MARTIN SCOTT – Thraxas. Baen, paperback original; 1st US printing, September 2003.

   Private eye novels come in all flavors and from all directions. Let me start with the opening paragraph or so, and you’ll see what I mean, and right away:

MARTIN SCOTT Thraxas

   Turai is a magical city. From the docks at Twelve Seas to Moon Eclipse Park, from the stinking slums to the Imperial Palace, a visitor can find all matter of amazing persons, astonishing items and unique services. You can get drunk and swap tales with Barbarian mercenaries in the dockside taverns, watch musicians, tumblers and jugglers in the streets, dally with whores in Kushni, transact business with Elves in Golden Crescent, consult a Sorcerer in Truth is Beauty Lane, gamble on chariots and gladiators at the Stadium Superbius, hire an Assassin, eat, drink, be merry and consult an apothecary for your hangover. If you find a translator you can talk to the dolphins in the bay. If you’re still in need of fresh experiences after all that, you could go and see the new dragon in the King’s zoo.

   If you have a problem, and you don’t have much money, you can even hire me. My name is Thraxas.


   His sometimes assistant is a barmaid named Makri, a handy lass with a sword and prone to wearing a tiny chainmail bikini. This introductory volume in the United States actually consists of two novels as published in England: Thraxas and Thraxas and the Warrior Monks, and weighs in at a hefty 442 pages, in my opinion well worth your money at $7.99, and decidedly so if you’re still with me after reading that first paragraph above.

   And I’ll leave the plots for you to discover on your own. The books are exactly what I am sure you think they are, and better. They’re funny, too. Since you can’t stop me, I’ll continue with some quotes from the second half of the book:

    Makri lights a thazis stick, inhales a few times and passes it to me. I pour us a little klee. Makri’s eyes water as it burns her throat on the way down.

    “Why do you drink this stuff?” she demands. “We’d have rioted in the slave pits if they’d tried serving it to us.”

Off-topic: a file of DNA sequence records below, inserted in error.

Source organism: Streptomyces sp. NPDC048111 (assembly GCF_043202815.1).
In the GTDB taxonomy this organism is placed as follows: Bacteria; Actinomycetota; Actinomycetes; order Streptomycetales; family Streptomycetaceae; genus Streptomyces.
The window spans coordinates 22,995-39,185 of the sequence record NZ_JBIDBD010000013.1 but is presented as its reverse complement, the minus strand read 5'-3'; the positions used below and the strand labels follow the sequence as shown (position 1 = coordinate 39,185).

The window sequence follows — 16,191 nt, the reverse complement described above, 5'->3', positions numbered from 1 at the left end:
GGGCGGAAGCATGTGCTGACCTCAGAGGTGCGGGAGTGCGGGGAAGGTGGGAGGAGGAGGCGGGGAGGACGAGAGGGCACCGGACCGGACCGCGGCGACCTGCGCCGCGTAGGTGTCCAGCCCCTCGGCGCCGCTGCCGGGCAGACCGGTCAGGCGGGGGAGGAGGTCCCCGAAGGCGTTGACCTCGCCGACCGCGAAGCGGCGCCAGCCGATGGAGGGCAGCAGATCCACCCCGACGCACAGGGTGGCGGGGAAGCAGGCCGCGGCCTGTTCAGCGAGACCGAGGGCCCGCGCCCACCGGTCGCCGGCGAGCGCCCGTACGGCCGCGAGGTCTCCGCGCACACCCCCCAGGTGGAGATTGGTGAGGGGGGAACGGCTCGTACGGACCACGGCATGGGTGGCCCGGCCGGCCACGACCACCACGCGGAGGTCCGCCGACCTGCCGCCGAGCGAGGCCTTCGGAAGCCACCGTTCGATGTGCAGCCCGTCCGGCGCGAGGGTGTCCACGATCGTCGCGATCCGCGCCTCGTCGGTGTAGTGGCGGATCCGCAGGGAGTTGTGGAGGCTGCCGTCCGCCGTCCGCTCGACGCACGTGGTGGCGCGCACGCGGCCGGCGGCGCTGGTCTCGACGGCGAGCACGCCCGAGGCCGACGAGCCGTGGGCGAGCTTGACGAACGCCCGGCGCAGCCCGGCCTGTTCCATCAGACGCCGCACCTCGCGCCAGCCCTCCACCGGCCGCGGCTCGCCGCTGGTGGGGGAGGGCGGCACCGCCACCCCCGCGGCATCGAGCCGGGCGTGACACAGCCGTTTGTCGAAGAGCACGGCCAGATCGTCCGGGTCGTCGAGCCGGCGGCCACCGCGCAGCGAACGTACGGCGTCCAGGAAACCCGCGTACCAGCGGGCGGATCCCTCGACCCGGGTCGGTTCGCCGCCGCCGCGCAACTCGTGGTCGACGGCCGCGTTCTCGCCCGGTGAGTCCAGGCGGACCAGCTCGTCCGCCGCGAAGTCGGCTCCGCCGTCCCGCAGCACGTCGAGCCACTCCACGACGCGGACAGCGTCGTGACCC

“This is top quality klee. Another glass?”

    “Okay.”


    “…the Venerable Tresius lied about not meeting any other monks in the city. What if he’s really after the statue for his own temple and is using me to locate it for him? Wouldn’t be the first time some criminal tried to use me as a means of finding something. Wouldn’t be the tenth time in fact.”

    “That’s what you get for being good at finding things.”


    Makri wears both her swords, more or less hidden under her cloak, and slips a long knife into each of her boots. As usual, she is not entirely comfortable without her axe, but it’s too conspicuous. There is no legal reason why a woman can’t walk around Turai carrying an axe, but it isn’t exactly an everyday sight. A fully armed Makri — lithe, strong, and a blade sticking out in every direction — presents a very worrying sight for the Civil Guard. She tends to get stopped and questioned, which is inconvenient when we’re on a case. Also we get refused entry to high-class establishments.


   I’ll stop here. Fantasy and the true detective novel don’t really mix — take for example the impossible crime of the missing two-ton statue, which no one saw being removed — utterly fantastic? Yes.

   On the other hand, there is a fair-play clue involved, one that gives Thraxas the key to the case as soon as he hears it. That it lies in what he overhears a talking pig say means only that there’s more to the world than either you or I are apt to ever become aware of.

   And there’s more to come!

— August 2003


      The Thraxas novels –

   UK editions:

Thraxas. April 1999.
Thraxas and the Warrior Monks. May 1999.
Thraxas at the Races. June 1999.
Thraxas and the Elvish Isles. August 2000.
Thraxas and the Sorcerers. November 2001.
Thraxas and the Dance of Death. May 2002.
Thraxas at War. July 2003.
Thraxas under Siege. May 2005.

   Baen omnibus editions (US):

Thraxas. September 2003:    Contains Thraxas and Thraxas and the Warrior Monks.
Death and Thraxas. August 2004:    Contains Thraxas at the Races and Thraxas and the Elvish Isles.

   Baen single novel editions (US):

Thraxas and the Sorcerers. June 2005.
Thraxas at War. February 2006.
Thraxas and the Dance of Death. July 2007.
Thraxas under Siege. August 2008